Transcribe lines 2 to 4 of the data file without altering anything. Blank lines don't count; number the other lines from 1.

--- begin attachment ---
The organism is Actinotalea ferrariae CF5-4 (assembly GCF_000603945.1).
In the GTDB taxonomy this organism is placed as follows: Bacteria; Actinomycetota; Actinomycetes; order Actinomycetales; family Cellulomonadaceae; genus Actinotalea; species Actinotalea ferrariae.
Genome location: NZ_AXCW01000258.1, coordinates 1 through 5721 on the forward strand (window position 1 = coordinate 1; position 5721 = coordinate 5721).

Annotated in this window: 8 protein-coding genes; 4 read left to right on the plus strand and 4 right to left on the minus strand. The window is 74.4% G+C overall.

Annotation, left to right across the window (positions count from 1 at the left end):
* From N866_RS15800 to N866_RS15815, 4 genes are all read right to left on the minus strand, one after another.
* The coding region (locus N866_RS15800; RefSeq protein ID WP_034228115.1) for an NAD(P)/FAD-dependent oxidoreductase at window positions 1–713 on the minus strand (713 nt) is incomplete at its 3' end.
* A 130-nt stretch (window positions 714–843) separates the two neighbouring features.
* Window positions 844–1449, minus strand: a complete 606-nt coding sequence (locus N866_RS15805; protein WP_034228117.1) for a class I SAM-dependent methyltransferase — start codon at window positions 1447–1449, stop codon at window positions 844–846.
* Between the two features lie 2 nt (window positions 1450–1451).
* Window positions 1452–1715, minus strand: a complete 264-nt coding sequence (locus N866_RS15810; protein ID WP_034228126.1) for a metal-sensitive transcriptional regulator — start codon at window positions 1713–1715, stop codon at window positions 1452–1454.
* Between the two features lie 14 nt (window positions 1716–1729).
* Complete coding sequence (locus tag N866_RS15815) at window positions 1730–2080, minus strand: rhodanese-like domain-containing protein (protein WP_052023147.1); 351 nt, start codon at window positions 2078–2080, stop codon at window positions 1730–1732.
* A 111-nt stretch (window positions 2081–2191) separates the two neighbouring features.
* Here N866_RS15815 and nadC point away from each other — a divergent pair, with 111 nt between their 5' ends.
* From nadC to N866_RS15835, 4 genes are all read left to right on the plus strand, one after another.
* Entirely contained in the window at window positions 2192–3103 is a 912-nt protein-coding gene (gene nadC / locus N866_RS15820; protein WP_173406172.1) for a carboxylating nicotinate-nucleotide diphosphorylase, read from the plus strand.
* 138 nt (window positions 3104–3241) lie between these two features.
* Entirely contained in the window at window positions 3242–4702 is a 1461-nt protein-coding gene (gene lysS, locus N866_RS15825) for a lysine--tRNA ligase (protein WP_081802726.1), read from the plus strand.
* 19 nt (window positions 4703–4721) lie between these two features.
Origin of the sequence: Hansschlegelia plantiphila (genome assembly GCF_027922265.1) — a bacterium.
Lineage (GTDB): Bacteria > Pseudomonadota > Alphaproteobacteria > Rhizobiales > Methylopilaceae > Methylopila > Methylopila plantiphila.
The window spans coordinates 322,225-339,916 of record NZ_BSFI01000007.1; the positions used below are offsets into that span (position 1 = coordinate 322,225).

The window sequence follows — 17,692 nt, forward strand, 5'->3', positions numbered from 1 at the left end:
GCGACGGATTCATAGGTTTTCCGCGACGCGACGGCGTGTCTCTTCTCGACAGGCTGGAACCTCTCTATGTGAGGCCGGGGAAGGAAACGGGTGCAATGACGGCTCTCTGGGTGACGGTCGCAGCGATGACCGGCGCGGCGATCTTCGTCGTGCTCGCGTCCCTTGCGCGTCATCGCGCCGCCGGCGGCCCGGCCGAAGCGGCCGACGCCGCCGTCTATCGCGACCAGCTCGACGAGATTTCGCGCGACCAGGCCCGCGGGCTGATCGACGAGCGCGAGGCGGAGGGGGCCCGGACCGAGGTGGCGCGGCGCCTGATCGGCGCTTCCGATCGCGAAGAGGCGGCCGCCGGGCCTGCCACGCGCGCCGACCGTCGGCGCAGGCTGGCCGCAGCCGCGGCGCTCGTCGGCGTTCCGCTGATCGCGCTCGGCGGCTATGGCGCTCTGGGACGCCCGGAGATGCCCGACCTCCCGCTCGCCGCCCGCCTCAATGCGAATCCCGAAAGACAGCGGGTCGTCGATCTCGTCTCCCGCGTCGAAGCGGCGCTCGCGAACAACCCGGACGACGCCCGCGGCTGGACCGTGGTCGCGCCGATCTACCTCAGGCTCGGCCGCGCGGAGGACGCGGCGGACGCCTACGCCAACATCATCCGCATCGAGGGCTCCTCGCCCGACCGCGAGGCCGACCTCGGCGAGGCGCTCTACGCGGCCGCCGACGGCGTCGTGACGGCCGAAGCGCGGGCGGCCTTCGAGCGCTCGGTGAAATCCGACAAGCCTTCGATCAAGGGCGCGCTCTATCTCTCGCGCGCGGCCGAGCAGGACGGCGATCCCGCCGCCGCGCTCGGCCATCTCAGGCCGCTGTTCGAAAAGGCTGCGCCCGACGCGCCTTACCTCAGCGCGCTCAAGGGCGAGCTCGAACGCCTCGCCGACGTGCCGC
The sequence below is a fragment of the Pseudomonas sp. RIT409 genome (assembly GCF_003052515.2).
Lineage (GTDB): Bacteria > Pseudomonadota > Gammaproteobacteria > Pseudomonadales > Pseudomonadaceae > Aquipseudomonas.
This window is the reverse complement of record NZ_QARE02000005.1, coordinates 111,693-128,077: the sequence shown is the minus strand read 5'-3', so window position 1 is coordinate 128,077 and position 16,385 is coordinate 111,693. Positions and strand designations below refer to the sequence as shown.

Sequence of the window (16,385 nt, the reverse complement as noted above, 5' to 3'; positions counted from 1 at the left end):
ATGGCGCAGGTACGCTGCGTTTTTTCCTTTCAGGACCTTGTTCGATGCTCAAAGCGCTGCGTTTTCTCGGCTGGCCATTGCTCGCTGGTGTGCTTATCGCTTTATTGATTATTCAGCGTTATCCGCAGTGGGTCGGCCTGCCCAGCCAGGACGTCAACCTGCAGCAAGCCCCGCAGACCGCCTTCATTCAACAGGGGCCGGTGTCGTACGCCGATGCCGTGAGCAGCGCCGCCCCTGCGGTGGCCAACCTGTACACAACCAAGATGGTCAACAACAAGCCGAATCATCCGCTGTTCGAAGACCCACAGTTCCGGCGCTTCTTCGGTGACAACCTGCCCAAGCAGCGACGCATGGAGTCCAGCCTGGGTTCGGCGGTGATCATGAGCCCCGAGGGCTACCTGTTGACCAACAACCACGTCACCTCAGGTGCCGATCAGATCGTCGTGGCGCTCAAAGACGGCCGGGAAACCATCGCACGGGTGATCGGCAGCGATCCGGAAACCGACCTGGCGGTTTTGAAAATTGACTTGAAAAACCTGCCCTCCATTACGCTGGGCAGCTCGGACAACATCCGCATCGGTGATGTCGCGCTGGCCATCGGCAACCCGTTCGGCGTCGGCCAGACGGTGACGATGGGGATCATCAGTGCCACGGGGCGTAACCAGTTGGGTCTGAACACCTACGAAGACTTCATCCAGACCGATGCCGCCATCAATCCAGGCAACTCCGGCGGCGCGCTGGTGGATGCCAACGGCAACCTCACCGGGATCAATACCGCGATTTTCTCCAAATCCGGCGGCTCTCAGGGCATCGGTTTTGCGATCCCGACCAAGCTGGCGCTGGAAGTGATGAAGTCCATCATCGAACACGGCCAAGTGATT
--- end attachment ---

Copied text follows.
In the GTDB taxonomy this organism is placed as follows: Bacteria; Actinomycetota; Actinomycetes; order Actinomycetales; family Cellulomonadaceae; genus Actinotalea; species Actinotalea ferrariae.
Genome location: NZ_AXCW01000258.1, coordinates 1 through 5721 on the forward strand (window position 1 = coordinate 1; position 5721 = coordinate 5721).

Annotated in this window: 8 protein-coding genes; 4 read left to right on the plus strand and 4 right to left on the minus strand. The window is 74.4% G+C overall.